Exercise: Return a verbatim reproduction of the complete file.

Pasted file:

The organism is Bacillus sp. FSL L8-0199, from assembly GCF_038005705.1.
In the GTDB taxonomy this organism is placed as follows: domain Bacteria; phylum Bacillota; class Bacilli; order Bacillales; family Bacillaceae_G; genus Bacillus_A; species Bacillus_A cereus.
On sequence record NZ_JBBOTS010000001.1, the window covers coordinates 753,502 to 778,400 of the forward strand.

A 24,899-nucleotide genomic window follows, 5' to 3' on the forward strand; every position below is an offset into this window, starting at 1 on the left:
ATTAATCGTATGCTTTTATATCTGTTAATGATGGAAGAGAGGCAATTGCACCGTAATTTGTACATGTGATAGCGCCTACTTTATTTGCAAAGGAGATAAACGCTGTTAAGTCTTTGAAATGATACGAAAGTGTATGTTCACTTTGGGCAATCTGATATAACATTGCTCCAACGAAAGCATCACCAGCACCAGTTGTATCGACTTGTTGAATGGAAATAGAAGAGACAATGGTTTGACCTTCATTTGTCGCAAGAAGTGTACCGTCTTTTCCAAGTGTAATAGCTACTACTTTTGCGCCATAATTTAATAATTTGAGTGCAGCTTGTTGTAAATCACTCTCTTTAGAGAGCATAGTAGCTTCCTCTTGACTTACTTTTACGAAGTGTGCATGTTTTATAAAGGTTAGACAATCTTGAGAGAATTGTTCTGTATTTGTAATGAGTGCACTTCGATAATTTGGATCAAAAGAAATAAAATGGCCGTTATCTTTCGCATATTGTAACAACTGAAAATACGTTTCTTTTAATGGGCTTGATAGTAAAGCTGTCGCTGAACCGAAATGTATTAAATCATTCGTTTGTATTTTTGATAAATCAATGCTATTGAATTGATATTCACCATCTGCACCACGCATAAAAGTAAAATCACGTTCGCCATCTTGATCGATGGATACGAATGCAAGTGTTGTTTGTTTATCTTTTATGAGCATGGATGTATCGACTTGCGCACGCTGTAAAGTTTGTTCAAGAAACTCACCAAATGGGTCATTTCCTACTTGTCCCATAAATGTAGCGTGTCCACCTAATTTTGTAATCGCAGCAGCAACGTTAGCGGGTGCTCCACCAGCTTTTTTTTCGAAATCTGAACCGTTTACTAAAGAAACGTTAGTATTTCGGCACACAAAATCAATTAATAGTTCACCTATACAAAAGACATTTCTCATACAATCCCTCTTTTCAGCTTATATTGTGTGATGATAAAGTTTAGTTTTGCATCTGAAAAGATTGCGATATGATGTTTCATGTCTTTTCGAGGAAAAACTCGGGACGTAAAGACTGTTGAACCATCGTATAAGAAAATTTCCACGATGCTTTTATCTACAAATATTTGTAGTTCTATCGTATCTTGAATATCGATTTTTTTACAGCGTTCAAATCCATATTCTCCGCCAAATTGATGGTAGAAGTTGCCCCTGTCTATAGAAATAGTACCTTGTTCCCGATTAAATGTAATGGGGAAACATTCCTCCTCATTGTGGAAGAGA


The organism is Bacillus sp. FSL L8-0199, from assembly GCF_038005705.1.
In the GTDB taxonomy this organism is placed as follows: domain Bacteria; phylum Bacillota; class Bacilli; order Bacillales; family Bacillaceae_G; genus Bacillus_A; species Bacillus_A cereus.
On sequence record NZ_JBBOTS010000001.1, the window covers coordinates 753,502 to 778,400 of the forward strand.

A 24,899-nucleotide genomic window follows, 5' to 3' on the forward strand; every position below is an offset into this window, starting at 1 on the left:
ATTAATCGTATGCTTTTATATCTGTTAATGATGGAAGAGAGGCAATTGCACCGTAATTTGTACATGTGATAGCGCCTACTTTATTTGCAAAGGAGATAAACGCTGTTAAGTCTTTGAAATGATACGAAAGTGTATGTTCACTTTGGGCAATCTGATATAACATTGCTCCAACGAAAGCATCACCAGCACCAGTTGTATCGACTTGTTGAATGGAAATAGAAGAGACAATGGTTTGACCTTCATTTGTCGCAAGAAGTGTACCGTCTTTTCCAAGTGTAATAGCTACTACTTTTGCGCCATAATTTAATAATTTGAGTGCAGCTTGTTGTAAATCACTCTCTTTAGAGAGCATAGTAGCTTCCTCTTGACTTACTTTTACGAAGTGTGCATGTTTTATAAAGGTTAGACAATCTTGAGAGAATTGTTCTGTATTTGTAATGAGTGCACTTCGATAATTTGGATCAAAAGAAATAAAATGGCCGTTATCTTTCGCATATTGTAACAACTGAAAATACGTTTCTTTTAATGGGCTTGATAGTAAAGCTGTCGCTGAACCGAAATGTATTAAATCATTCGTTTGTATTTTTGATAAATCAATGCTATTGAATTGATATTCACCATCTGCACCACGCATAAAAGTAAAATCACGTTCGCCATCTTGATCGATGGATACGAATGCAAGTGTTGTTTGTTTATCTTTTATGAGCATGGATGTATCGACTTGCGCACGCTGTAAAGTTTGTTCAAGAAACTCACCAAATGGGTCATTTCCTACTTGTCCCATAAATGTAGCGTGTCCACCTAATTTTGTAATCGCAGCAGCAACGTTAGCGGGTGCTCCACCAGCTTTTTTTTCGAAATCTGAACCGTTTACTAAAGAAACGTTAGTATTTCGGCACACAAAATCAATTAATAGTTCACCTATACAAAAGACATTTCTCATACAATCCCTCTTTTCAGCTTATATTGTGTGATGATAAAGTTTAGTTTTGCATCTGAAAAGATTGCGATATGATGTTTCATGTCTTTTCGAGGAAAAACTCGGGACGTAAAGACTGTTGAACCATCGTATAAGAAAATTTCCACGATGCTTTTATCTACAAATATTTGTAGTTCTATCGTATCTTGAATATCGATTTTTTTACAGCGTTCAAATCCATATTCTCCGCCAAATTGATGGTAGAAGTTGCCCCTGTCTATAGAAATAGTACCTTGTTCCCGATTAAATGTAATGGGGAAACATTCCTCCTCATTGTGGAAGAGA